Dale ShoemakerOf The Morning Call
But for Thulani and Greer, a pair of African penguins at the Lehigh Valley Zoo, the fact that their offspring join a severely diminished worldwide population makes their job as parents all the more stressful.
On Monday, the zoo announced the pair had two eggs, a planned but important step in the endangered species' survival plan, which the Association of Zoos and Aquariums helps its members execute. Zookeepers had specifically matched Thulani and Greer because of their robust genetics and planned for them to breed together.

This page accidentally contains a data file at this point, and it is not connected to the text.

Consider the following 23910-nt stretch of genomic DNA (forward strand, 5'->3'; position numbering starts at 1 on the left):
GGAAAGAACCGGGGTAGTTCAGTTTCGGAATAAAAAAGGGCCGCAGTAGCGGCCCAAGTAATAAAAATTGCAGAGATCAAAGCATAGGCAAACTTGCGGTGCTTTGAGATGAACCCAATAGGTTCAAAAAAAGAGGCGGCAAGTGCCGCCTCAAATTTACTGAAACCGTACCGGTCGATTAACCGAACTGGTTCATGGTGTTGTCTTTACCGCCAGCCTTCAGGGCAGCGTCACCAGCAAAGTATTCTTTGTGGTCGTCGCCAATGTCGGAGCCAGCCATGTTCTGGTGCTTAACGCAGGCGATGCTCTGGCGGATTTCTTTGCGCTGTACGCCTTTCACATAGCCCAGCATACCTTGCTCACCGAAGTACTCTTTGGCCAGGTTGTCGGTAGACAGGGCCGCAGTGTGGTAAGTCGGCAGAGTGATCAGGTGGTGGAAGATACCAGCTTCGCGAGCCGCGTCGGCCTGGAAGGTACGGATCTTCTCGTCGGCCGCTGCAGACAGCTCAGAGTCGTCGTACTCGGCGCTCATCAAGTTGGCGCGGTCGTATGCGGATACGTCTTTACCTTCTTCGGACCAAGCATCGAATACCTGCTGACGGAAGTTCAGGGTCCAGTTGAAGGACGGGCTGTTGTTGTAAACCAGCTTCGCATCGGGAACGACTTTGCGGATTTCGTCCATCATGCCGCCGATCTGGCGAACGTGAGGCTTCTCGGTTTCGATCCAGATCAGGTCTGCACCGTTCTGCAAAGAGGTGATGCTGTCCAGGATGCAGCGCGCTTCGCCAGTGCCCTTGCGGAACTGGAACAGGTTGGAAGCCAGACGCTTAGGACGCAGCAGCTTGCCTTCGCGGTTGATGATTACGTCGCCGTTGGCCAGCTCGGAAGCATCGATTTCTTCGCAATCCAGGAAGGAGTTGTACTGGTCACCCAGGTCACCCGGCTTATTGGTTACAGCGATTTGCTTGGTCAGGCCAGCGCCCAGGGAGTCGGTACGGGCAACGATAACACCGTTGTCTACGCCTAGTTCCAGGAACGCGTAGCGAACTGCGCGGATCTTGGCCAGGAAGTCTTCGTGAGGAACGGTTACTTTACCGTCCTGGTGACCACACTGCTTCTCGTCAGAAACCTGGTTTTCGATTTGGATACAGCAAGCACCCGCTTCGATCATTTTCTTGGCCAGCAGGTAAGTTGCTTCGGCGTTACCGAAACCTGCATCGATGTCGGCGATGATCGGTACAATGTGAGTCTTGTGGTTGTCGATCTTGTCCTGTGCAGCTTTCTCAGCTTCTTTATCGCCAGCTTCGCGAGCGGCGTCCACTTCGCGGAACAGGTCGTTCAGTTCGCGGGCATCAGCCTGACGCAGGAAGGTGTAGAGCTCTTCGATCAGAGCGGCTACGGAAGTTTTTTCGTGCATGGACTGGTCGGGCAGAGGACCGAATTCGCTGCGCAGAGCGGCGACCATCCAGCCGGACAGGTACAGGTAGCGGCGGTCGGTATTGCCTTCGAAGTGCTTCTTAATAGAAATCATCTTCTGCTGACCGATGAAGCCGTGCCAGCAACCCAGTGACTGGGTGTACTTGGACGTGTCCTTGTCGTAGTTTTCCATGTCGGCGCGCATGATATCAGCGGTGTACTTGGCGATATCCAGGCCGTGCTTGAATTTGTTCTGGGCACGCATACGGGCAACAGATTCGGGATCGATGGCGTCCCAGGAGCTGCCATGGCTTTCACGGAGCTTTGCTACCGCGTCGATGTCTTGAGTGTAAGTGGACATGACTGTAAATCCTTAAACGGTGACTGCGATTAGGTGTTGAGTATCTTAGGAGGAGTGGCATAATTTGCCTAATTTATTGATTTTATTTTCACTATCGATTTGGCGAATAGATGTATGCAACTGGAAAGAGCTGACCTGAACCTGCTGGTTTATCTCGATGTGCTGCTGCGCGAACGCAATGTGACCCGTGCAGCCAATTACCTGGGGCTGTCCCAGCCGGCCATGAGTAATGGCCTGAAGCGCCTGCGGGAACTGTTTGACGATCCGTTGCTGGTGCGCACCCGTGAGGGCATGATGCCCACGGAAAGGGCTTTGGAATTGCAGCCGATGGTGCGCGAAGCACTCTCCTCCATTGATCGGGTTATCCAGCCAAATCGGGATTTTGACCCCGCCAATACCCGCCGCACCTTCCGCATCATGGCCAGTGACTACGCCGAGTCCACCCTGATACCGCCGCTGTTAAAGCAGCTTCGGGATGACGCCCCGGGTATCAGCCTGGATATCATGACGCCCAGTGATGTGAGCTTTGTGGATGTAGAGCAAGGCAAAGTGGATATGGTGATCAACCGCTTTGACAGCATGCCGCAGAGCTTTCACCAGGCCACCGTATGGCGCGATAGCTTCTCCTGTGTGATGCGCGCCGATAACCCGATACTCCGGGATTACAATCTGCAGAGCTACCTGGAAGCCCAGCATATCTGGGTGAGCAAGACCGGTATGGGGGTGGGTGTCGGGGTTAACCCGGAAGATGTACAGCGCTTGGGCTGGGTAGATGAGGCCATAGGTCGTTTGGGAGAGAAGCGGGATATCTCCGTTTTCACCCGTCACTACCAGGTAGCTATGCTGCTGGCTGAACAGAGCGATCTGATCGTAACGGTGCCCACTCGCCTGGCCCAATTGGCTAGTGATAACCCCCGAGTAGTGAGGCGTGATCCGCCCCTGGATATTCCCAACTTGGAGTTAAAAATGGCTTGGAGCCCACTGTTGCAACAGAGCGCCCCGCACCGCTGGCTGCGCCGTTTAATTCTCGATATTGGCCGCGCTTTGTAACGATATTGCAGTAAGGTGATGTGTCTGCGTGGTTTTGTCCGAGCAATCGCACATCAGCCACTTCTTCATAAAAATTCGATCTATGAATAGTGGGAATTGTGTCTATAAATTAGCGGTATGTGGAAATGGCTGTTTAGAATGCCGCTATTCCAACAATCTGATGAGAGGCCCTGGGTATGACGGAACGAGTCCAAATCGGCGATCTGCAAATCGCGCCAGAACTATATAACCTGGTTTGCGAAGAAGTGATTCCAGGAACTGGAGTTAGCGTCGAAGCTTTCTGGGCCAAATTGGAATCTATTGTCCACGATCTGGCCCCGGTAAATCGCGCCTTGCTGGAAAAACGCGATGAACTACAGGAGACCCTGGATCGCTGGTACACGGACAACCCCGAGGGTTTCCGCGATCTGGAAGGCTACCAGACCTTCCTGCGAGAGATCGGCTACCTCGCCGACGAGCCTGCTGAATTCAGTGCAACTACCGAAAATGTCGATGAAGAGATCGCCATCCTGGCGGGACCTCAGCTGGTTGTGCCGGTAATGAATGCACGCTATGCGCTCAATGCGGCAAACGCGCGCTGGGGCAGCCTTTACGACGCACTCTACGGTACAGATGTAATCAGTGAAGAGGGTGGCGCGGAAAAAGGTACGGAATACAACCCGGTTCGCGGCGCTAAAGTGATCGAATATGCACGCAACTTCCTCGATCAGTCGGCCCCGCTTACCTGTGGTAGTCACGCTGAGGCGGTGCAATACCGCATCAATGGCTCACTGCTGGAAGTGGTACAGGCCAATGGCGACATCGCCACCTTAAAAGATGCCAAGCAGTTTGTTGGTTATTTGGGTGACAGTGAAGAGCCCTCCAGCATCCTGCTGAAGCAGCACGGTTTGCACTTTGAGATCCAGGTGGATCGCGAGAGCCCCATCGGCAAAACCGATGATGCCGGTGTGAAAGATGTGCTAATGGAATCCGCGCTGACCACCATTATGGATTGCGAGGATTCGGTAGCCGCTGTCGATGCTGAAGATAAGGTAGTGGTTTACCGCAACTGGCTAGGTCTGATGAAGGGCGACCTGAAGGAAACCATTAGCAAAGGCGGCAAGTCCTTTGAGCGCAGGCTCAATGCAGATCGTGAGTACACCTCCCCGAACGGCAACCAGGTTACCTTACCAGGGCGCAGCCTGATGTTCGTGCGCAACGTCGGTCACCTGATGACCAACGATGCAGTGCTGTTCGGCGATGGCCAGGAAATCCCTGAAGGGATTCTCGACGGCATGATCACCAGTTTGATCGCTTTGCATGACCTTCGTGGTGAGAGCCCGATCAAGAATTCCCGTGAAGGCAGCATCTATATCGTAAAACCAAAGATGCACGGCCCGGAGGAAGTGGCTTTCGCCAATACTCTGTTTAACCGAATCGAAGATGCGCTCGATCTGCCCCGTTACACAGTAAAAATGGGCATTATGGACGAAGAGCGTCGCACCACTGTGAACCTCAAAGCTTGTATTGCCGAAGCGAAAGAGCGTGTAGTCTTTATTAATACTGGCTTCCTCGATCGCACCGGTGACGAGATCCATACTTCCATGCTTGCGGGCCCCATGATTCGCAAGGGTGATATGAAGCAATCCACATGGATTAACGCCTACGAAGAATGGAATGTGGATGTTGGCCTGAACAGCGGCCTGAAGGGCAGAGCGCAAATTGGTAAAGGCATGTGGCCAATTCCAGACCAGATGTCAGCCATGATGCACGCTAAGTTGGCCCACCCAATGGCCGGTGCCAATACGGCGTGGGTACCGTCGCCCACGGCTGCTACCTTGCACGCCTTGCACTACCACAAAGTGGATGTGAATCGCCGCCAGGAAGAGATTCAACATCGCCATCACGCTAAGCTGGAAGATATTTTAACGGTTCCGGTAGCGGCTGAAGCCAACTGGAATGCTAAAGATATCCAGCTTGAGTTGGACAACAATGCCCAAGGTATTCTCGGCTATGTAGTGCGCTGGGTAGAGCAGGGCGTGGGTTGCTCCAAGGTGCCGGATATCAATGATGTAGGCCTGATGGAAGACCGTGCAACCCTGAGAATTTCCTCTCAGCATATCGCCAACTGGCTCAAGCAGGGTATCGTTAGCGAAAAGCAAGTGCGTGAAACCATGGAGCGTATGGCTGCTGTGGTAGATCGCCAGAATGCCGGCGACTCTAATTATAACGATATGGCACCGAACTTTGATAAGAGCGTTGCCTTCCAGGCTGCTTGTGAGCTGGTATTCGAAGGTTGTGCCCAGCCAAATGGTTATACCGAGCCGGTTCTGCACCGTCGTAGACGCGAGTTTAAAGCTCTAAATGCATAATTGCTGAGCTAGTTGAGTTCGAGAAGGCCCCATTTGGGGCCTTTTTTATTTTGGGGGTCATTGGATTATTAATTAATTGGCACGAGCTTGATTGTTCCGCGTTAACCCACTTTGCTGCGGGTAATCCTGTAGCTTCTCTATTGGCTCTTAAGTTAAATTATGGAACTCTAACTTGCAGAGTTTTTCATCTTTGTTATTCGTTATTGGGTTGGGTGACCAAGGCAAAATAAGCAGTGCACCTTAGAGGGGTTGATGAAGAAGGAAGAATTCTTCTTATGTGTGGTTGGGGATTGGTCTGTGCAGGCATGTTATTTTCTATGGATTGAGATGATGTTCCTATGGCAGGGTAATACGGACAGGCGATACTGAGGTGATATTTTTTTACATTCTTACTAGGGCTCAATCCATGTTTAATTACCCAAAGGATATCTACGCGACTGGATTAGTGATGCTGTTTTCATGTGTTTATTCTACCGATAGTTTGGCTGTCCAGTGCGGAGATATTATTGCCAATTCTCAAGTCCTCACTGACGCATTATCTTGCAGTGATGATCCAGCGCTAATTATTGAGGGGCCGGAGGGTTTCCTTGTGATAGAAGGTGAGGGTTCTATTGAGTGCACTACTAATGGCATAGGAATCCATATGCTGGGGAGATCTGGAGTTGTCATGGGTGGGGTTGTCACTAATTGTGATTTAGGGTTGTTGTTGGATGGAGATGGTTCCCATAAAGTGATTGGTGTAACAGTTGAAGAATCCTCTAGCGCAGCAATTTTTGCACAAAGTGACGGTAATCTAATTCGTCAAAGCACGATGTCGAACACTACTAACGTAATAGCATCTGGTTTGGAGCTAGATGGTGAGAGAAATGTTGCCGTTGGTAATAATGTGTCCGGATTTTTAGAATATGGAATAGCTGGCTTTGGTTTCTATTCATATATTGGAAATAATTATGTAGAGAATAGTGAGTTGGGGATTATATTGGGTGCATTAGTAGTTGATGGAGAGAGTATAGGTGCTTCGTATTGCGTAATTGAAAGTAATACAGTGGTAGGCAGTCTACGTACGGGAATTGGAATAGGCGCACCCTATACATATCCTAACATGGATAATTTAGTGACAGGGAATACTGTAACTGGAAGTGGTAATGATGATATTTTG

Zookeepers made sure Thulani and Greer were in the vicinity of each other and gave them materials the birds would need to build a nest. Because African penguins are monogamous, the pair will likely stay together for life, sharing nesting duties and care of their offspring when they hatch.